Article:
This guide provides an overview of the features of the Arm CoreLink Generic Interrupt Controller (GIC) v3 and v4. The guide describes the operation of a GICv3 compliant interrupt controller. It also describes how to configure a GICv3 interrupt controller for use in a bare metal environment.


An interrupt is a signal to the processor that an event has occurred which needs to be dealt with. Interrupts are typically generated by peripherals.

For example, a system might use a Universal Asynchronous Receiver/Transmitter (UART) interface to communicate with the outside world. When the UART receives data, it needs a mechanism to be able to tell the processor that new data has arrived and is ready to be processed. One mechanism that a UART could use is to generate an interrupt to signal the processor.

Small systems might have only a few interrupt sources and a single processor. However, larger systems might have many more potential interrupt sources and processors. The GIC performs the critical tasks of interrupt management, prioritization, and routing. The GIC marshals all interrupts from across the system, prioritizes them, and sends them to a core to be dealt with. GICs are primarily used to boost processor efficiency and to enable interrupt virtualization.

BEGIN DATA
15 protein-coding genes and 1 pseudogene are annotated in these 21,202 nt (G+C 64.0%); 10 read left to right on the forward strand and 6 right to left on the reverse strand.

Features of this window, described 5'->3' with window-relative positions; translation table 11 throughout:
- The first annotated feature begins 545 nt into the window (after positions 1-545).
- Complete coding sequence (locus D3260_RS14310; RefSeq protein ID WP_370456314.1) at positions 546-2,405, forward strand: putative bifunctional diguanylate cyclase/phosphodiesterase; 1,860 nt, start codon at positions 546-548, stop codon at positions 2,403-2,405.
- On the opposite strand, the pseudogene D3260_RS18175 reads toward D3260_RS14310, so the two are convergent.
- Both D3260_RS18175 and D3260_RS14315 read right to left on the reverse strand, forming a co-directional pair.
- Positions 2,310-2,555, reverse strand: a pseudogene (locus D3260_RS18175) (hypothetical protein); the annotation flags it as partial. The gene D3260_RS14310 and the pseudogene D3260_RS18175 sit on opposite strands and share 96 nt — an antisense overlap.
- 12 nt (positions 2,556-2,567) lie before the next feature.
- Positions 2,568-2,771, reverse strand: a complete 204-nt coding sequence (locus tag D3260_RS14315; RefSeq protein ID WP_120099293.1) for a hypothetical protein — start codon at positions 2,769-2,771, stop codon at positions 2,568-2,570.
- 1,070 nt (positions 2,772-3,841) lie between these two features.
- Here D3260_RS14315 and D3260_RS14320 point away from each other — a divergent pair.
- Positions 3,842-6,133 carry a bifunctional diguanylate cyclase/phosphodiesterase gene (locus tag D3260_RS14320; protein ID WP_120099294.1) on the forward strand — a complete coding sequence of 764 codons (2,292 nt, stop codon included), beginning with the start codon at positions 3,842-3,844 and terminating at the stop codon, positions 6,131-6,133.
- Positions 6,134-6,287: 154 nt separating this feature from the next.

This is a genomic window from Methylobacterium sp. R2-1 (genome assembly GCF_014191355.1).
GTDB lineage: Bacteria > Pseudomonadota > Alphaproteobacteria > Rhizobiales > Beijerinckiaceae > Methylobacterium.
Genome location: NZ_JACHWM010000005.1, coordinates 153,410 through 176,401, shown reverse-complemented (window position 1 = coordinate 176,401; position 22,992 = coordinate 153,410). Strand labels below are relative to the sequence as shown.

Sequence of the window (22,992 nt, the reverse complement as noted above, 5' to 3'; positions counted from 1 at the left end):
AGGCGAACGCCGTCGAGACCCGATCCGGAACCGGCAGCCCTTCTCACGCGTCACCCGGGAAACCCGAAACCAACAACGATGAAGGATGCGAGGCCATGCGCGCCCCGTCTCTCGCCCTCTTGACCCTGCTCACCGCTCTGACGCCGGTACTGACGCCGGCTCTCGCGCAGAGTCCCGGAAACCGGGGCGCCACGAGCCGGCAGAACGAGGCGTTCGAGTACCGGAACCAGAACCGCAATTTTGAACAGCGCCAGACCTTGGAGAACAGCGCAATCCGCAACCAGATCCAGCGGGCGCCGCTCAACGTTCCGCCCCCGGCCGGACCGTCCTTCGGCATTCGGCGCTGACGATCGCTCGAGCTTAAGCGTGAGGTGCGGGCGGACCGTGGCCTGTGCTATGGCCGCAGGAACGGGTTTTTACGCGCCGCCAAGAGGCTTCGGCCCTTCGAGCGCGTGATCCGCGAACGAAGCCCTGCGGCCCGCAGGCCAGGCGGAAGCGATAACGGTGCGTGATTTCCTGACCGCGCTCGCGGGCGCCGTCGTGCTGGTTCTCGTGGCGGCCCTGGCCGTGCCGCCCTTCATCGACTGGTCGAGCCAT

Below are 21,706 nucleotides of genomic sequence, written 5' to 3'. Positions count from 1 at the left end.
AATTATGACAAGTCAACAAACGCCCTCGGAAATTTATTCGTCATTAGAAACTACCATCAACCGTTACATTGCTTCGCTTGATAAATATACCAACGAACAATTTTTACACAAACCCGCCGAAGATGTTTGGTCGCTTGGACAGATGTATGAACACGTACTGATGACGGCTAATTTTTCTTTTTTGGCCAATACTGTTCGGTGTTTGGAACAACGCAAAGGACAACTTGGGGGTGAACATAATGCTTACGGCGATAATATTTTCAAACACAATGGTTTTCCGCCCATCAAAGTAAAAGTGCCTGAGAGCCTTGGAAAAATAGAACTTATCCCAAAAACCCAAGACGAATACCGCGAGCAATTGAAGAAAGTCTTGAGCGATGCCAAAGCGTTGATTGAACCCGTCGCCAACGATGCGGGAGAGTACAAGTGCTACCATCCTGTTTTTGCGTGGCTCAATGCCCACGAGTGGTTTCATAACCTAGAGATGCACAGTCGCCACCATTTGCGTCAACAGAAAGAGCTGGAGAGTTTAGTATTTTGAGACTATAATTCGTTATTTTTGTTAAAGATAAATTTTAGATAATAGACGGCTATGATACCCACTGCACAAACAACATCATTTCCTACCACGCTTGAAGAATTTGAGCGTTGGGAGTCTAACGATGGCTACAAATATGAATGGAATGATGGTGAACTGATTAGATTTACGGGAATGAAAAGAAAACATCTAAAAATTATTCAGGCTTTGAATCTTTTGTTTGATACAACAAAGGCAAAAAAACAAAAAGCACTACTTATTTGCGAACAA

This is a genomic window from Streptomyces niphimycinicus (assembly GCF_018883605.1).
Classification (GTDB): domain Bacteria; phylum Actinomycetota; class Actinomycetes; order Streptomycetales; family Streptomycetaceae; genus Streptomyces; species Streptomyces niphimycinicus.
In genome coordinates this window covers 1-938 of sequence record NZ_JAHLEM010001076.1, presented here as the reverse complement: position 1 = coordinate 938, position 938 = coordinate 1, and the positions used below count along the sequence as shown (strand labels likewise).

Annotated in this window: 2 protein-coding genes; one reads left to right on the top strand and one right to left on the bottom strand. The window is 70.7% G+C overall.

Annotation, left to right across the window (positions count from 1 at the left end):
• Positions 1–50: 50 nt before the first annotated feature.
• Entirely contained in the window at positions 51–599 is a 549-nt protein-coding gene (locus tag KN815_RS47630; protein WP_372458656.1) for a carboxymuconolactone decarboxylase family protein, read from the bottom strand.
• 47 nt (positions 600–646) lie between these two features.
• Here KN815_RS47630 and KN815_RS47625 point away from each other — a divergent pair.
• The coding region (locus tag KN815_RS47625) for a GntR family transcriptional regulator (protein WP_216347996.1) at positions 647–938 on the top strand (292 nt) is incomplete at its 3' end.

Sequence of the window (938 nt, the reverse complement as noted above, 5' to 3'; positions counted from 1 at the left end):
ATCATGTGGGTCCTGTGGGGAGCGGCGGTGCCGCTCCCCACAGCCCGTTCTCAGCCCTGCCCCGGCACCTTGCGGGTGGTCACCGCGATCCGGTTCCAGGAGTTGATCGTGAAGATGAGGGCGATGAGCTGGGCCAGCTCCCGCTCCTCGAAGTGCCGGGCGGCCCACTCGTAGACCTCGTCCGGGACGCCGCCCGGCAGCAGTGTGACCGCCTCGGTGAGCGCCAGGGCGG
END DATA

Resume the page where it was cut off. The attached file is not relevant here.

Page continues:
GICs are implemented based on the Arm GIC architecture. This architecture has evolved from GICv1 to the latest versions GICv3 and GICv4. Arm has several generic interrupt controllers that provide a range of interrupt management solutions for all types of Arm Cortex multiprocessor systems. These controllers range from the simplest GIC-400 for systems with small CPU cores counts to GIC-600 for high-performant and multi-chip systems. GIC-600AE adds additional safety features targeting high performant ASIL B to ASIL D systems.

At the end of this guide, you can check your knowledge. You will have learned about the different types of interrupts, and be able to write software that enables the GIC and configures these different interrupt types.